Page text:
Home is where the heart is?

With Valentine’s Day just behind us, and the recently published government White Paper determined to ‘fix our broken housing market’, it seemed timely to investigate how many lonely hearts there are in this country living by themselves and consider what this means for the house-building industry.

We discovered several things.

Over the last 20 years, the number of people living alone in the UK has increased by 16% and is now estimated at 7.7 million. This is 12% of the total population of this country and poses more serious consequences: many studies suggest that people who live alone can easily become isolated and lonely, and one report finds a link to unhealthy diets.

Given solo-living seems to be on the rise, should house builders primarily focus on increasing one-bed supply for first-time buyers?

picture2The answer is no.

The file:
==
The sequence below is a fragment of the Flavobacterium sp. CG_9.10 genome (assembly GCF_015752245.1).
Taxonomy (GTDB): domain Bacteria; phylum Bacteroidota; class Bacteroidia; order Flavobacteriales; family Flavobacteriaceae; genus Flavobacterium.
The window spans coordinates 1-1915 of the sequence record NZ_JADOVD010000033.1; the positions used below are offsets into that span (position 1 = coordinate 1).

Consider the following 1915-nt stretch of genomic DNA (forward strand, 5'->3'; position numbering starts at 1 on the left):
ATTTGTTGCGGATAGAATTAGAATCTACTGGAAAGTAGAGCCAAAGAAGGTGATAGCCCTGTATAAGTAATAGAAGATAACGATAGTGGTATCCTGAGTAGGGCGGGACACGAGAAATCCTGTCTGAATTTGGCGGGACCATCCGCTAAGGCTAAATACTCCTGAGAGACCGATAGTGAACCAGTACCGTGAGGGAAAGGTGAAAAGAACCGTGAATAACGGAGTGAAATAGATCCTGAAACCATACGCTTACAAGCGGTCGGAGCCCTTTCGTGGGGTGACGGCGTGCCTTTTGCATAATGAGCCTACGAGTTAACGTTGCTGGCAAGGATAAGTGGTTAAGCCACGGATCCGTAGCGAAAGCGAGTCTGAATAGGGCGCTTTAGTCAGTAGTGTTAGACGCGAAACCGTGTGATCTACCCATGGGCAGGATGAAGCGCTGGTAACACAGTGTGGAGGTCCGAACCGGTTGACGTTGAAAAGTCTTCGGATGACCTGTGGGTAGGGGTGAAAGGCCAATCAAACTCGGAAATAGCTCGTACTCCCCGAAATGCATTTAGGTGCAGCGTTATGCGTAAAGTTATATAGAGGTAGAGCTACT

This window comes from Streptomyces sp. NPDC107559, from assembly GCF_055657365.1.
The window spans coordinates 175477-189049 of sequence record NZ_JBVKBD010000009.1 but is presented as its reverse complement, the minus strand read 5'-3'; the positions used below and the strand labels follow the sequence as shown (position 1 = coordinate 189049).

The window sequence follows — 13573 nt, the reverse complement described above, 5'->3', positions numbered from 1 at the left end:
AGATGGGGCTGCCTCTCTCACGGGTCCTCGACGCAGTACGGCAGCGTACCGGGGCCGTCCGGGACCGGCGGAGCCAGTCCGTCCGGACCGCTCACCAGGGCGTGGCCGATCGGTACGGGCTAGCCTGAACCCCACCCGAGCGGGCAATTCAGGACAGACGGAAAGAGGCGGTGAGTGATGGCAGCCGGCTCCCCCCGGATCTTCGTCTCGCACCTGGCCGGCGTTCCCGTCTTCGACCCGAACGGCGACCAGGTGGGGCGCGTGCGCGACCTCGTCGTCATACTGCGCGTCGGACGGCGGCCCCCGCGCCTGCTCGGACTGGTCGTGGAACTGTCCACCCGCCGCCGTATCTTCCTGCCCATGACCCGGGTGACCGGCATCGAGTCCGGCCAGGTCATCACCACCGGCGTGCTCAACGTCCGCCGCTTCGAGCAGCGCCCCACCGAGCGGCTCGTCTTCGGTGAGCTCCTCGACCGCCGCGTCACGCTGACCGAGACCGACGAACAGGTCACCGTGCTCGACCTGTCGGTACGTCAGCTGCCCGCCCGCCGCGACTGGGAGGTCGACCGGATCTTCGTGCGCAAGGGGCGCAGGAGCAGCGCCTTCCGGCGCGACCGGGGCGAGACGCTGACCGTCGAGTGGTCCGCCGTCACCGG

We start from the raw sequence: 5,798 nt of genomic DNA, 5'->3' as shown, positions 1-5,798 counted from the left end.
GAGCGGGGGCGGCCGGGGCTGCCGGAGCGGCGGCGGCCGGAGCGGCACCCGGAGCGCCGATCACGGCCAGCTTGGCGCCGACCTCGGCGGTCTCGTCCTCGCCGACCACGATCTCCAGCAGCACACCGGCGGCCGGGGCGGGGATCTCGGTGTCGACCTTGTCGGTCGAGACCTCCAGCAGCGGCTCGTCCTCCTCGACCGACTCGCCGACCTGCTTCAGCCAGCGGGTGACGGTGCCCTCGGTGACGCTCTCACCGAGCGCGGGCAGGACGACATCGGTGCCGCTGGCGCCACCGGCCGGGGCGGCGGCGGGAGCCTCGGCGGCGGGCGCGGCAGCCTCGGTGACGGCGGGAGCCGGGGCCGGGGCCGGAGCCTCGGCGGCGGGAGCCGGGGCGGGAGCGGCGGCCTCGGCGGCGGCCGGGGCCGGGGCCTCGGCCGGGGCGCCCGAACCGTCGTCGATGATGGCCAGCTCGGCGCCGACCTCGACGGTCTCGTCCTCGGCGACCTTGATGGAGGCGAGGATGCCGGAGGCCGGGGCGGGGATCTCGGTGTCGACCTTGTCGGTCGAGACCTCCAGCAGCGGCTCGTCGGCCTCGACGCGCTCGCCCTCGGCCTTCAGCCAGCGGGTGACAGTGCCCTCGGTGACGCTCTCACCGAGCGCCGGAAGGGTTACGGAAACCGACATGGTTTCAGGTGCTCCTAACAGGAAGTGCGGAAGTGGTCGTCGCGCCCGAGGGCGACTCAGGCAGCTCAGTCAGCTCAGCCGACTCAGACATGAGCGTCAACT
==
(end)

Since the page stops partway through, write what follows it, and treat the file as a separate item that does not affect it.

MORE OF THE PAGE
According to Halifax, the average age of a first-time buyer in the UK is 30 years old (rising to 32 in London) and since 1996, the number of people aged between 25-44 who live alone has actually decreased by 12%. Since the ratio of median house prices to median earnings stands at 7.6x, the ability for first-time buyers to purchase a house alone is incredibly difficult. Moreover, cohabiting couples without dependent children has been one of the fastest growing family types over the last 20 years.

Predictably, it is the elderly who are more likely to live alone, but, perhaps surprisingly, a large proportion of males aged between 45-64 also live alone, which partly reflects the high divorce rates in this country.

That isn’t to say there isn’t demand for one-beds amongst the young. There are still 1.4 million 25-44 year olds in this country, who – either by choice or circumstance – live alone and probably returned to an empty home on Valentine’s Day.

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